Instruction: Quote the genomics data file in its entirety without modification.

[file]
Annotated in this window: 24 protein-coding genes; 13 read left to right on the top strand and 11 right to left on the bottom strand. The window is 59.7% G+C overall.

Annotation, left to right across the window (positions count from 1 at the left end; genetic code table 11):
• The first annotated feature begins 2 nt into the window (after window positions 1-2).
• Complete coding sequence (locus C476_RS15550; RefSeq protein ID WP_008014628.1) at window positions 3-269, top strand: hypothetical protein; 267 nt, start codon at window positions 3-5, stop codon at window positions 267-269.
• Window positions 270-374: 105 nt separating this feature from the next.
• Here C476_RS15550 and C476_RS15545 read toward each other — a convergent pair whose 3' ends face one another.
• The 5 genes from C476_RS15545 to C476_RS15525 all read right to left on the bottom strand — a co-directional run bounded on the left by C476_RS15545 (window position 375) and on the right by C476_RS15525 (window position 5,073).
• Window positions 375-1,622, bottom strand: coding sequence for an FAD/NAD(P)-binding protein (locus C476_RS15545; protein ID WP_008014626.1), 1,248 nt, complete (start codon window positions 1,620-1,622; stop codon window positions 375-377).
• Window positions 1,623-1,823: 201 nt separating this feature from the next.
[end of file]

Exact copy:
Annotated in this window: 24 protein-coding genes; 13 read left to right on the top strand and 11 right to left on the bottom strand. The window is 59.7% G+C overall.

Annotation, left to right across the window (positions count from 1 at the left end; genetic code table 11):
• The first annotated feature begins 2 nt into the window (after window positions 1-2).
• Complete coding sequence (locus C476_RS15550; RefSeq protein ID WP_008014628.1) at window positions 3-269, top strand: hypothetical protein; 267 nt, start codon at window positions 3-5, stop codon at window positions 267-269.
• Window positions 270-374: 105 nt separating this feature from the next.
• Here C476_RS15550 and C476_RS15545 read toward each other — a convergent pair whose 3' ends face one another.
• The 5 genes from C476_RS15545 to C476_RS15525 all read right to left on the bottom strand — a co-directional run bounded on the left by C476_RS15545 (window position 375) and on the right by C476_RS15525 (window position 5,073).
• Window positions 375-1,622, bottom strand: coding sequence for an FAD/NAD(P)-binding protein (locus C476_RS15545; protein ID WP_008014626.1), 1,248 nt, complete (start codon window positions 1,620-1,622; stop codon window positions 375-377).
• Window positions 1,623-1,823: 201 nt separating this feature from the next.